Manchester, the city that wouldn’t die

Manchester: The City That Wouldn’t Die” In March of 1936 the city suffered through the worst flood in its history. That same year, in the midst of the Great Depression, the Amoskeag Manufacturing Company, the city’s largest employer, declared bankruptcy. The city not only survived these disasters, but came back stronger than ever. This was due to the imagination, courage, and hard work of its citizens. By the end of 1936 a new company had been formed – locally owned and operated – called Amoskeag Industries that successfully diversified the economic base of the city. This talk will include a showing of the short “March of Time” documentary from 1937 on the founding of Amoskeag Industries, plus an illustrated talk on the Great Flood of 1936, the demise of the Amoskeag Manufacturing Company, and the founding of Amoskeag Industries. The program will take on Thursday May 25th,2017 at 630 pm and be held at the Hooksett Public library. The presenter, will be John Clayton,Director of the Manchester Historic Association

Amoskeag Manufactoring

flood scene

here is a view of the river near veterans park, showing the old village school on left and odd fellows on right- both lost in the  march 1936 flood 004 - Copy

The Charter


Happy Holidays


Village Deport circa 1930’s


NH State Register of Historic Places.


The Hooksett Historical Societies home  , the Arah w. Prescott Historical Library is listed on the NH State Registry of Historic Places


President Hayes in Hooksett

Rutherford B Hayes visited Hooksett

 August 23,1877

On his visit to New Hampshire, the 19th President of the Unites States stopped in Hooksett at the Village Depot on August 23,1877.   Below is his remarks made


August 23, 1877

Ladies and Gentlemen:  There is some uncertainty as to how long this train will stop.  Therefore I will begin by the usual exchange of salutations of good morning, fellow citizens, and good by, if I should have no better opportunity to say that. This is our fourth day in New Hampshire, entering the State rather in the northern part, crossing the Connecticut above Windsor, we passed into the mountains, spending two days there, and then from the mountains to Concord, via Plymouth, and there we have been greeted, with a reception so much warmer, so much better than we as individuals are entitled to have, that one is at a loss for an explanation for it, and yet I suppose it to mean that the people of New Hampshire are good American citizens in all things.  The State believes in government, believes in union, believes in equal human rights, and, therefore, you citizens are glad to meet those who are so connected with the government as to have influence in regard to those various questions.  I do not take it to be an endorsement of the views we have, all the measures we adopt, and yet we have a hope that the people of this town believe that we intend to do the right thing.  I do not fly into the discussion of the measures adopted nor into a defense of them.  That would be very idle.  If they are wrong, people will soon understand it, or they understand it already, and our arguments can not help it.  If they are right, they will of course be approved sooner or later, and for the judgment of the present and future I, for one, am compelled, and am willing to leave my public and official conduct.  And so I think, my friends, we are sufficiently acquainted.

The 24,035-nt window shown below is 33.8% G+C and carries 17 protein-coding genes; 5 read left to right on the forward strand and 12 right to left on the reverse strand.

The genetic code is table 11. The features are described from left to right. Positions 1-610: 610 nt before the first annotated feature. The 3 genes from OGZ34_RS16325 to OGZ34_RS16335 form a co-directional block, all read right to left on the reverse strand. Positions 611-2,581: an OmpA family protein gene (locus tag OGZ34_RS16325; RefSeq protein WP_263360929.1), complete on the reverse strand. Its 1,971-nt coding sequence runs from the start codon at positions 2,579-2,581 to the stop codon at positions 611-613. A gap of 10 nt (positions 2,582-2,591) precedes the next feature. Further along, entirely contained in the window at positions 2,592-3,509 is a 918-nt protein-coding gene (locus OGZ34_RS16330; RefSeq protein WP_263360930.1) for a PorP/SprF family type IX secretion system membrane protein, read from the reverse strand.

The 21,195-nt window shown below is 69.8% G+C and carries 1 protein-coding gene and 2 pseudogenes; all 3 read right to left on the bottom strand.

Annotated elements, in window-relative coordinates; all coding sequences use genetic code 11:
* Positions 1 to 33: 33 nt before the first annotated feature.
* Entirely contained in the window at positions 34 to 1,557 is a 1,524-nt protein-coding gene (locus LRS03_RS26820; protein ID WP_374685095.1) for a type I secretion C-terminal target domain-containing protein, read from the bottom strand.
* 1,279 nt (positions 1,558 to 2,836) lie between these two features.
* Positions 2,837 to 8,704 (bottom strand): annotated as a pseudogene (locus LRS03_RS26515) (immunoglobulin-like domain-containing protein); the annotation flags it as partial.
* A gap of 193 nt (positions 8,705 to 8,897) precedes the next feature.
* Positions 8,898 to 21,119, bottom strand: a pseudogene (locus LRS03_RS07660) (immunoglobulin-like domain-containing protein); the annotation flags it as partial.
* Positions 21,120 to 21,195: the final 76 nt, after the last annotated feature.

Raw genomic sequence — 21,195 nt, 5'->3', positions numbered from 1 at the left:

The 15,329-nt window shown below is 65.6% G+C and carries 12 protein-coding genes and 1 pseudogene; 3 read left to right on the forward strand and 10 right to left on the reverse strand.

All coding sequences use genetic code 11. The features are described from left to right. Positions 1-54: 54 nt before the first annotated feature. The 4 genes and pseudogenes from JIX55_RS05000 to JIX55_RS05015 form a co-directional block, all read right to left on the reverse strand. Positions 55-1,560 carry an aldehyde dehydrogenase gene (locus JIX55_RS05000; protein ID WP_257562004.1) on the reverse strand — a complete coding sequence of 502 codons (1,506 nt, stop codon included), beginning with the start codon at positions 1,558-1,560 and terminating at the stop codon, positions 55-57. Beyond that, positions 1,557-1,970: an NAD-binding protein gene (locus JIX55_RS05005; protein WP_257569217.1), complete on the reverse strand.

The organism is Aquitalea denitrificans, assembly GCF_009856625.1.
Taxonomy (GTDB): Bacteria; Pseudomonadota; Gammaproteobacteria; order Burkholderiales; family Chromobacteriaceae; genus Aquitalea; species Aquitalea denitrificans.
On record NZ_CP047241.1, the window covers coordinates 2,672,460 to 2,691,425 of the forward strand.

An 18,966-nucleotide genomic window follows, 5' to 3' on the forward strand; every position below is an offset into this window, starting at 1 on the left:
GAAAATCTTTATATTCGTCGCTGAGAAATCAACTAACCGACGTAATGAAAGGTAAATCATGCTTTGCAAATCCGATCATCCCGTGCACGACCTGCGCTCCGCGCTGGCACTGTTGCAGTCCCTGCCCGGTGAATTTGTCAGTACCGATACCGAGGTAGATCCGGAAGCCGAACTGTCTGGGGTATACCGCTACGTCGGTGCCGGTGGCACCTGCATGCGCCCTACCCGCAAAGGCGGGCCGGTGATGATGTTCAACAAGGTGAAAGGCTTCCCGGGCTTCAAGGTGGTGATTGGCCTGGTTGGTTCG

Now, I will introduce to you some of the gentlemen who are associated with me in the management of this large piece of machinery which is called the government.  First, allow me to introduce to you the gentleman whose appointment in my Cabinet caused some disappointment and some disapproval, I doubt not, among my good Republican friends.  I did not consult any of you about it.  I think most of you would have said No.  But the longer I have associated with Judge Key, the Postmaster General, the more confident I have felt that I have made no mistake.  He was on the wrong side at a very important juncture.  He was on the wrong side at a less important juncture, but he is getting right.  Indeed, he is almost altogether right.  I think by the time we take him through New England he will be as good a Yankee as any of you.

As soon as we got inside of New England, at Bennington, we discovered that New Hampshire was a soldier State; indeed, that the battle of Benningon was fought largely by New Hampshire soldiers, under the leadership of a New Hampshire General.  I doubt not that in this audience there are a great many soldiers, and I propose to introduce to you next one of the most gallant of New England soldiers, Attorney General Devens, of Massachusetts

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